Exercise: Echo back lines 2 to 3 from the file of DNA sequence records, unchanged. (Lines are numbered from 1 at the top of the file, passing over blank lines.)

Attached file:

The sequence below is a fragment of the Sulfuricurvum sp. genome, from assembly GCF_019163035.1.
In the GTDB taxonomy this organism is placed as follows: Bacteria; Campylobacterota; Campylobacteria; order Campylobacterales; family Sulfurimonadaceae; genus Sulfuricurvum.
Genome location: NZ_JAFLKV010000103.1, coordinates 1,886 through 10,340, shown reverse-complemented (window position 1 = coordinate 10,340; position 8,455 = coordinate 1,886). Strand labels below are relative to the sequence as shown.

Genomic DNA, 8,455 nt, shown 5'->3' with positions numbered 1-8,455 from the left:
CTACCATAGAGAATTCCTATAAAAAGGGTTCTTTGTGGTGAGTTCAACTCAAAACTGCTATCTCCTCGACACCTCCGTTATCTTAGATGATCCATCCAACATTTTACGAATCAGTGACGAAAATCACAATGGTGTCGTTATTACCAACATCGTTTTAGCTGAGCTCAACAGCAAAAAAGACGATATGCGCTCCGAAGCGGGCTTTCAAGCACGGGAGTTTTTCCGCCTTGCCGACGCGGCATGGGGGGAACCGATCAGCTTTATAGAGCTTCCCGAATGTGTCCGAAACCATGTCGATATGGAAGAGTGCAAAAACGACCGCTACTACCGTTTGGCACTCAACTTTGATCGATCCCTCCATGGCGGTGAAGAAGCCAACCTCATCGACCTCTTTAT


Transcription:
In the GTDB taxonomy this organism is placed as follows: Bacteria; Campylobacterota; Campylobacteria; order Campylobacterales; family Sulfurimonadaceae; genus Sulfuricurvum.
Genome location: NZ_JAFLKV010000103.1, coordinates 1,886 through 10,340, shown reverse-complemented (window position 1 = coordinate 10,340; position 8,455 = coordinate 1,886). Strand labels below are relative to the sequence as shown.